An improvement on this is the "Instanter" coupling, in which the middle link of a three link chain is specially triangular shaped so that when lying "prone" it provides enough slack to make coupling possible, but when this middle link is rotated 90 degrees the length of the chain is effectively shortened, reducing the amount of slack without the need to wind a screw. The closeness of the coupling allows the use of inter-vehicle pipes for train brakes. Three-link and Instanter couplings can be operated entirely from the side of the wagons using a shunter's pole (a pole rather like a substantial broom handle with a hook on the end) and are safer when shunting work is under way. Similarly, the screw-adjustable coupler can be connected by a shunter's pole once it has been unscrewed. Ordinary three-link couplings have been superseded by instanter, screw or buck-eye couplers in UK freight trains today.


Narrow gauge flat wagons, 750 mm (2 ft 5+12 in) & Note single buffer with a hook on the right side and a chain on the other

On some narrow-gauge lines in Europe and on the Paris Metro a simplified version is used, consisting of a single central buffer with a chain underneath. Sometimes there are two chains, one on each side of the coupler. The chain usually contains a screw-adjustable link to allow close coupling. These variants are also used elsewhere. On sharp curves, a single centre buffer is less likely to be subject to buffer-locking. The Eritrean Railway also uses a center buffer and chain coupler.[4]

Buffer-and-chain on the narrow gaugeEdit

Buffer-and-chain couplers do not allow very sharp curves, and there is a buffer-locking problem if pushing the limit. Because of that—and Carl Pihl's successful promotion of the single-buffer Norwegian coupler that he designed to overcome this—conventional buffers-and-chain coupling is rarely employed on narrow-gauge systems: notable exceptions being the railway networks of Senegal/Mali, Tunisia and Côte d'Ivoire/Burkina Faso in Africa, and Queensland and Tasmania in Australia. Narrow gauge railways are often isolated from other railways, so standardization is not so important.

Problems with buffers and chainEdit

Maximum loadEdit

The buffers and chain coupling system has a maximum load much less than that of the Janney coupler. They allow around 3,000-4,000 (metric) tonnes total train weight depending on the how they are constructed. The Janney coupler sometimes is built for 32,000 tonnes (31,000 long tons; 35,000 short tons).



On sharp reverse curves, the buffers can get buffer-locked by slipping over—and onto the back of—an adjacent buffer.[5] Although careful track design makes this occurrence rare, an accident at a Swiss station in the 1980s was caused by buffer-locked wagons.[citation needed] Buffer-lock could be caused on the very sharp switches by the older, rounded buffers. The newer buffers are rectangular and they are wider than they are tall. They are not as flat, so they rarely cause buffer-locking.[citation needed] Buffers and chain coupler allow curves to have around 150 m (492.13 ft) radius, but so sharp S-curves are not allowed. If it weren't for the couplers, much sharper curves could be allowed, on the condition the train is not too long.[6] Tramways exist with 20 m (65.62 ft), or less curve radius, with center couplers.

Variation with gaugeEdit

The width between the buffers tends to increase as the gauge increases or decrease as the gauge decreases, so that if wagons are changed from one gauge to another, the buffers will no longer match. This occurs because the buffers are originally extensions of the frames, which are spaced according to the gauge. Conversely, as gauge gets smaller, the distance between the buffers reduces also. The height of the buffers is usually lower on narrow gauge railways, corresponding to the generally lower height of the rolling stock. Narrow gauge railway often use centre couplers without buffers instead. In short, when rebuilding wagons from one gauge to another, more work is needed.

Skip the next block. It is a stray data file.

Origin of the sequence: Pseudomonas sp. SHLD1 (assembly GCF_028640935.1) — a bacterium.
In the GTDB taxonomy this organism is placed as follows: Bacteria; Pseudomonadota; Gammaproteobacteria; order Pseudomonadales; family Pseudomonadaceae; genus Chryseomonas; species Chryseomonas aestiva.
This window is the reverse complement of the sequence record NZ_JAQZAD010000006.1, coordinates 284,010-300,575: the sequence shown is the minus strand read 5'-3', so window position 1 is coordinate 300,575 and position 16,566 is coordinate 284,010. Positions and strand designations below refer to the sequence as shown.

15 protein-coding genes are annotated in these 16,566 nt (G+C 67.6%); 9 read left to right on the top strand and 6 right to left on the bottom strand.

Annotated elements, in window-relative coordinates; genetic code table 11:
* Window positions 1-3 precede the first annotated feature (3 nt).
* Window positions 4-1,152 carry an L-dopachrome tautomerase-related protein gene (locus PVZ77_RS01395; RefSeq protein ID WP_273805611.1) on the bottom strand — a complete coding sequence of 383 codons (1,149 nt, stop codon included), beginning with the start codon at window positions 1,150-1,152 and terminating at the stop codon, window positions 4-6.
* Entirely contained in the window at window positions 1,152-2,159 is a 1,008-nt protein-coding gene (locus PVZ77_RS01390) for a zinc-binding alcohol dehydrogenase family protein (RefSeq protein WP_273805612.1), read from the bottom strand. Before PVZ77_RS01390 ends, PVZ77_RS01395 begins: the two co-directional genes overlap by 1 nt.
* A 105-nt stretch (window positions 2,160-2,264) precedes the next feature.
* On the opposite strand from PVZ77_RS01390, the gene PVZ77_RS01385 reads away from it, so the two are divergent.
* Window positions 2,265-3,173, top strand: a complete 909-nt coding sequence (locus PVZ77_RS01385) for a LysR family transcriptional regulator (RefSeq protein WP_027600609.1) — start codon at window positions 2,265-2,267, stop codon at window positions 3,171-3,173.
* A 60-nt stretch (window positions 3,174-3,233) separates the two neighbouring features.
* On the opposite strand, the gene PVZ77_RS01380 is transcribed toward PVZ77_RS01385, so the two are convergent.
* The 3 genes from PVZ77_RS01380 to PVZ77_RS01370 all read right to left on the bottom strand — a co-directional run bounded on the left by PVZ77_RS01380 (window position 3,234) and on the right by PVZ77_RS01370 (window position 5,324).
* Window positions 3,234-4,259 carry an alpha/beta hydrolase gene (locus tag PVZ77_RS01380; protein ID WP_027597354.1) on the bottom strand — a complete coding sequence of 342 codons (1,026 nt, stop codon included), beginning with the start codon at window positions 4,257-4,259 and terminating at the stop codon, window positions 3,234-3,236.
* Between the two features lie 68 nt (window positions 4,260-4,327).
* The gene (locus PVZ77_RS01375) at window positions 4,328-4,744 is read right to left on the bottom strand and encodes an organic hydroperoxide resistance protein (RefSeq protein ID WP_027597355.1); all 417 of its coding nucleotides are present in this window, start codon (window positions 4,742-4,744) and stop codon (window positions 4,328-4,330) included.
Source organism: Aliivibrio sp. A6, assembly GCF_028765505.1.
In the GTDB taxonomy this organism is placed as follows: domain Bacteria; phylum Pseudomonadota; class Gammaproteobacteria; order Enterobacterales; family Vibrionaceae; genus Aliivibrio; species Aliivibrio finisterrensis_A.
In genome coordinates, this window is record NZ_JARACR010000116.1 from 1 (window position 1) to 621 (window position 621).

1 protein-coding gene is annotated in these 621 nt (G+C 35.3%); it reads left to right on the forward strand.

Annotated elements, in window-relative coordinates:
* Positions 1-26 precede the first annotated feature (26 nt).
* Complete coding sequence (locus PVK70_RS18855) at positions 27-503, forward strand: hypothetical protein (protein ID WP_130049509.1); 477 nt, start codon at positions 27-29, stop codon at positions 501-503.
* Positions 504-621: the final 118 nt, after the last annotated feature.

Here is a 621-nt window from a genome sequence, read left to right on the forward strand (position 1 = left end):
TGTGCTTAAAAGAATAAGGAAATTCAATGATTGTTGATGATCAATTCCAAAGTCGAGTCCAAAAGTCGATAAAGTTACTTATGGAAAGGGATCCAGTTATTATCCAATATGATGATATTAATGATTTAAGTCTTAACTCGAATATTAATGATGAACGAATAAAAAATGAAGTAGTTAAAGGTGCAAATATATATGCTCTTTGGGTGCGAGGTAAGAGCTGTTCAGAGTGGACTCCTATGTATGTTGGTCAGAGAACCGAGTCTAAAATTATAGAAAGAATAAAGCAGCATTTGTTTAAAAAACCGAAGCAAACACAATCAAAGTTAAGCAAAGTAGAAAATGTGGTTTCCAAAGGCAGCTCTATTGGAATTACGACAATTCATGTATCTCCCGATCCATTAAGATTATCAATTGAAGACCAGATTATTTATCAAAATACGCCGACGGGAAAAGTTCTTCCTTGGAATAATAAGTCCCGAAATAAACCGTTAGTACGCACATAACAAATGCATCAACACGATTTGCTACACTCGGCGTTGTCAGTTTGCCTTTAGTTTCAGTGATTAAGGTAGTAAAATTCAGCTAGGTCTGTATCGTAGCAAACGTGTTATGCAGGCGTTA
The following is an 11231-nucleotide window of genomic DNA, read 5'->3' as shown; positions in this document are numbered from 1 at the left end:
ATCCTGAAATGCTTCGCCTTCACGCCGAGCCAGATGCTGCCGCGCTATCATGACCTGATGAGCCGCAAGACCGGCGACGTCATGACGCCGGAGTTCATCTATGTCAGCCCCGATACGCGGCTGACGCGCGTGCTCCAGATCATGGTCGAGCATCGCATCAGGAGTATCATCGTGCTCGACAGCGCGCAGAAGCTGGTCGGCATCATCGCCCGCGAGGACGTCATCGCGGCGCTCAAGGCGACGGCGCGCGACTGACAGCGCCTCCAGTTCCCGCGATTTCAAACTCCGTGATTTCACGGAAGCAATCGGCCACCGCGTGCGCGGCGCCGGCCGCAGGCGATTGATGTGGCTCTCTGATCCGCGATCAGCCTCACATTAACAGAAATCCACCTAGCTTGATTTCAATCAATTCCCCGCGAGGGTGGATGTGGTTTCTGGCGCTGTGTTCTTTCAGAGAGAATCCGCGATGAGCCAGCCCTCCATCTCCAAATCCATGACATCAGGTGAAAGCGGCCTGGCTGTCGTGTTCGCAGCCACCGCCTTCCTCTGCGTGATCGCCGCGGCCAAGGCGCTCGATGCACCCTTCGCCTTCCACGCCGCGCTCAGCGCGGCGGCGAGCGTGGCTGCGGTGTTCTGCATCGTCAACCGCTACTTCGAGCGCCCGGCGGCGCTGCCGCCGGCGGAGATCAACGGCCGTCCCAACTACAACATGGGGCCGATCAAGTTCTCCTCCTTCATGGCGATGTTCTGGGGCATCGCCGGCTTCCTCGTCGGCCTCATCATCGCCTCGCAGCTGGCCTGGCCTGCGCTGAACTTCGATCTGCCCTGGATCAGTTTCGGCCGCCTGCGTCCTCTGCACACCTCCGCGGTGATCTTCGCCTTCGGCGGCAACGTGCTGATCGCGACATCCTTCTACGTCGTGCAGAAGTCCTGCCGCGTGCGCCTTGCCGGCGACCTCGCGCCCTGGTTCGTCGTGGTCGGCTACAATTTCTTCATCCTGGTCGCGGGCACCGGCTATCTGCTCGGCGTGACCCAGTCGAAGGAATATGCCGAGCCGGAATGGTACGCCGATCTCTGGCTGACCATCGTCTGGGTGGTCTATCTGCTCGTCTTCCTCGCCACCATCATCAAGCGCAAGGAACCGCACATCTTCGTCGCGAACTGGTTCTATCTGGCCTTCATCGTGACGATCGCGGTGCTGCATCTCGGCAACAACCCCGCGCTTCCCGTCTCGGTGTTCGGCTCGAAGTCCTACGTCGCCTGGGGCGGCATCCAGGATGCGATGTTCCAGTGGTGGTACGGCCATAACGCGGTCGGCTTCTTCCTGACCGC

However, in the case of Iberian broad gauge railways, the buffer's height and spacing is the same as for the standard gauge railways in Europe including Great Britain in order to allow through running of rolling stock by the use of bogie exchange.


Buffers and chain couplers tend to have the two buffers spaced according to the gauge, but especially in Europe this is modified to the standard gauge value to allow interrunning by means of bogie exchange.

Dimensions showing variation of spacing by gauge.

Name Gauge Height Separation Region
Standard gauge 1,435 mm (4 ft 8+12 in) 1,054 mm (41.5 in) 1,727 mm (68.0 in)[7] Great Britain, European mainland
Metre gauge 1,000 mm (3 ft 3+38 in) 0,756 mm (29.8 in) 1,248 mm (49.1 in) Senegal and Mali[8]
Burkina Faso and Ivory Coast.
Broad gauge 1,520 mm (4 ft 11+2732 in) 1,063 mm (41.9 in) 1,727 mm (68.0 in) Dual-gauge (Europe/Russia) sleeping car[9]
Broad gauge 1,668 mm (5 ft 5+2132 in) Iberian gauge 1,050 mm (41.3 in) 1,720 mm (67.7 in) Spain and Portugal
Broad gauge 1,676 mm (5 ft 6 in) 1,067 mm (42.0 in) 1,955 mm (77.0 in) India, Pakistan and Sri Lanka


See alsoEdit


  1. ^ EN 15551:2009+A1:2010 Railway applications – Railway rolling stock – Buffers
  2. ^ EN 15566-2009+A1:2010 Railway applications – Railway rolling stock – Draw gear and screw coupling
  3. ^ "Archived copy". Archived from the original on 2006-09-26. Retrieved 2006-11-12.{{cite web}}: CS1 maint: archived copy as title (link)
  4. ^ some scenes show center buffer and chain
  5. ^ "buffer locking - - Video Search Results". video.search.yahoo.com.
  6. ^ Green, J. I. T. (November 6, 1964). "BUFFER LOCKING ON REVERSE CURVES". Railway Gazette. 120 – via trid.trb.org.
  7. ^ Steam Spirit, Vol 1, p 129
  8. ^ Jane's World Railways 1969-1970 edition
  9. ^ Railway Gazette International Sept 2012, p 108

External linksEdit

  •   Media related to Buffers and chain coupling at Wikimedia Commons
  • Buffer and chain coupling